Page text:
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Wed, 21 Feb 2018
The World for People who Think

Science of the Spirit


When and how to show courage in the face of feeling vulnerable

Being willing to let yourself be vulnerable takes great courage. Here's why.

"Nothing ventured, nothing gained"

The moment a situation makes you feel vulnerable, your knee-jerk reaction is to do everything possible to escape it. After all, the impulse to ward off - sometimes, at all costs - whatever threatens your sense of safety is only natural. It's an inherent aspect of our survival instincts. The question, though, is what might be the ultimate consequences of not confronting what you may only construe as hazardous. For if avoidance is your go-to response whenever anything starts making you feel uncomfortable, it's unlikely you'll ever come close to reaching your potential in life.

So, is your personal evasion of vulnerability so advanced as to "earn" you a Ph.D. in it? And if so, how might you transcend this possibly lifelong habit? What, inside you, would you need to cultivate to successfully overcome your powerful tendency to react to others and the world self-protectively?

Comment: See also:

People 2

What's driving young peoples' obsession with perfection?

applying makeup
© Oleksandr Rupeta / Global Look Press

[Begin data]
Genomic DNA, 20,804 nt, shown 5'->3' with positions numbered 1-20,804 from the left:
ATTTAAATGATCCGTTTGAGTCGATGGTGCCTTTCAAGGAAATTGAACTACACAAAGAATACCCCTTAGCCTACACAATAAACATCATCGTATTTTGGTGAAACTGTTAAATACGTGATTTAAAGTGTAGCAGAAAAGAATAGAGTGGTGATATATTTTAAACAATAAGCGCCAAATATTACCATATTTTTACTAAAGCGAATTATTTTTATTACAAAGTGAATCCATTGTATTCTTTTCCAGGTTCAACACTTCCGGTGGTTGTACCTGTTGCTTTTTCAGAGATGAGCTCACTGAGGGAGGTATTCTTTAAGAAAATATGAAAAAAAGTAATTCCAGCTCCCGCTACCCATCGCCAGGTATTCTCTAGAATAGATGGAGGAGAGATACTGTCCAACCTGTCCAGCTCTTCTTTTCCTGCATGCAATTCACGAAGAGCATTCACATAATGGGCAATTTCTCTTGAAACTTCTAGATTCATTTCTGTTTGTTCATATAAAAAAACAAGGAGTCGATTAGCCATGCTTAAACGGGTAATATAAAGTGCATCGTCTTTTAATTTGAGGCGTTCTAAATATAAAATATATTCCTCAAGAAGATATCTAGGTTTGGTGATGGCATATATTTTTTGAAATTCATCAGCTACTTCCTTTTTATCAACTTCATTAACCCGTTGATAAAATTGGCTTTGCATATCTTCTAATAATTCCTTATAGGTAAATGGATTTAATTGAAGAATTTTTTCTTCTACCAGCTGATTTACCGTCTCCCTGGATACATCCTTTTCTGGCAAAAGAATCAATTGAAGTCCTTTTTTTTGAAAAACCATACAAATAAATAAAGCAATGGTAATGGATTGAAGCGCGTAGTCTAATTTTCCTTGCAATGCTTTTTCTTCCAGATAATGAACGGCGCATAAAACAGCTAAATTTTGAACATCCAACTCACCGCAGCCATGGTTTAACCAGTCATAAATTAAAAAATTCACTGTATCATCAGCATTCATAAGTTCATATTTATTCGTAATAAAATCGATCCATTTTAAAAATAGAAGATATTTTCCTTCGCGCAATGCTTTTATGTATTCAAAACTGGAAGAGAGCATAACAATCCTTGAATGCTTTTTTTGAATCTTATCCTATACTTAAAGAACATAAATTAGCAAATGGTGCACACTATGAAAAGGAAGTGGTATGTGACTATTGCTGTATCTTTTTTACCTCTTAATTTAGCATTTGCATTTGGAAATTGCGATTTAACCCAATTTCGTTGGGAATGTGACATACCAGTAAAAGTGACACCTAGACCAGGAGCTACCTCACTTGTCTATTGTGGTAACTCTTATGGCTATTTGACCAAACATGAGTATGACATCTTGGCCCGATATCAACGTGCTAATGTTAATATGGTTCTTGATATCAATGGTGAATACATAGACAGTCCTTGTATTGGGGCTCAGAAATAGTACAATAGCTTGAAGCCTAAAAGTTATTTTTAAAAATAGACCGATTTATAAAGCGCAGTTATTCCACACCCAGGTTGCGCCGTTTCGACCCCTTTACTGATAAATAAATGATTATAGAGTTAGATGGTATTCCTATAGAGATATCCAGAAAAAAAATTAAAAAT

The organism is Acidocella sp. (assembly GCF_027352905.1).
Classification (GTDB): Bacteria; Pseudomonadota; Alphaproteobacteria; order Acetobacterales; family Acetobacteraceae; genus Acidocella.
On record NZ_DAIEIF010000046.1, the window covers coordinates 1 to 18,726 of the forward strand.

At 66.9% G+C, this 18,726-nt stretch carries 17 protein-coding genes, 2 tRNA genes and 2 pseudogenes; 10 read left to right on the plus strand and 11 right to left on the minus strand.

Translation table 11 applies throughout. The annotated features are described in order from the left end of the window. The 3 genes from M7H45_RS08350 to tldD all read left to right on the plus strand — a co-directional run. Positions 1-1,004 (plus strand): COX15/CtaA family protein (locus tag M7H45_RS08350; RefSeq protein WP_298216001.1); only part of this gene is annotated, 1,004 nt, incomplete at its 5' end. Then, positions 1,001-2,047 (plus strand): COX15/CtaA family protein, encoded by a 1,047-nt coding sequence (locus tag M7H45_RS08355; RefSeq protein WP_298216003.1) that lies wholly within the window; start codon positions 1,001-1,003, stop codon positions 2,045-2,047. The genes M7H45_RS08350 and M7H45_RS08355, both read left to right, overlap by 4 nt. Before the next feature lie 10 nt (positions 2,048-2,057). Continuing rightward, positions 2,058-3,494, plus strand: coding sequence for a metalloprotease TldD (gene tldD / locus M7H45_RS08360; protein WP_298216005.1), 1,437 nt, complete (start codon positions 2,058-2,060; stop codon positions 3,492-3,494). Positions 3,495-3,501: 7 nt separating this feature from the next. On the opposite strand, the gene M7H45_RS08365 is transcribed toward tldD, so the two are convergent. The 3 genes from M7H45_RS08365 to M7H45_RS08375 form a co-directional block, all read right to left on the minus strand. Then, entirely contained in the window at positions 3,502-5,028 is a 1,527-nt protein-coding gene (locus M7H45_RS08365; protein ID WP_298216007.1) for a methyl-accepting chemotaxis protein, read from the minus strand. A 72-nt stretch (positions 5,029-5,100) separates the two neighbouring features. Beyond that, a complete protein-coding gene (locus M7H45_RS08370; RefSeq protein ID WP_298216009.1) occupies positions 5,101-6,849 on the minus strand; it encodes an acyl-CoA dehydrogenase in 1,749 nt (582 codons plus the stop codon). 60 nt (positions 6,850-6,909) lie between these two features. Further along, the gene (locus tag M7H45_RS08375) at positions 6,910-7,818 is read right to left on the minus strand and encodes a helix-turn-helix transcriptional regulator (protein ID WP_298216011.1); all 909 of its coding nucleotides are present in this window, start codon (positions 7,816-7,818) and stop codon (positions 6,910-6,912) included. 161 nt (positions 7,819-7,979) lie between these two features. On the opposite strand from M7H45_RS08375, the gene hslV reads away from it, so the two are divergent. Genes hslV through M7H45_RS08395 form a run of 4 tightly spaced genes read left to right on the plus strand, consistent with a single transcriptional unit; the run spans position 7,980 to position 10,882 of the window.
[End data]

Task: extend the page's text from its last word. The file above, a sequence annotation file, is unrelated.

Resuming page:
Perfection has officially become unappealing. Kids these days are more obsessed with perfection than many previous generations were, and this obsession is associated with increased depression and anxiety, according to a new study published in Psychological Bulletin.

The authors of the study reviewed prior research on perfectionism, which they broadly define "as a combination of excessively high personal standards and overly critical self-evaluations." They also conducted their own study among 41,641 American, Canadian, and British college students between 1989 and 2016. They found that perfectionism increased over time. And it's worst in the United States.

There are multiple dimensions to this cultural phenomenon, as the study refers to it, including self-oriented perfectionism, which is the pressure one puts on oneself to be perfect; socially prescribed perfectionism, the pressure one feels from society to be perfect, and other-oriented perfectionism, the pressure one puts on others to be perfect.

The research presents three reasons for this shift: the rise of neoliberalism, increasingly anxious and controlling parents, and the increasing power of meritocracy.

"[N]eoliberalism and its doctrine of meritocracy have combined to shape a culture in which everybody is expected to perfect themselves and their lifestyles, by striving to meet unrealistic achievement standards," the study states. "For parents, this new culture confers an additional burden. On top of their own duty to succeed, they are also responsible for the successes and failures of their children."


Chronic morning headaches linked to depression and anxiety

Most people think this common symptom is unrelated to depression.

Morning headaches are a common sign of depression and anxiety, research finds.

People naturally assume that morning headaches are related to poor sleep.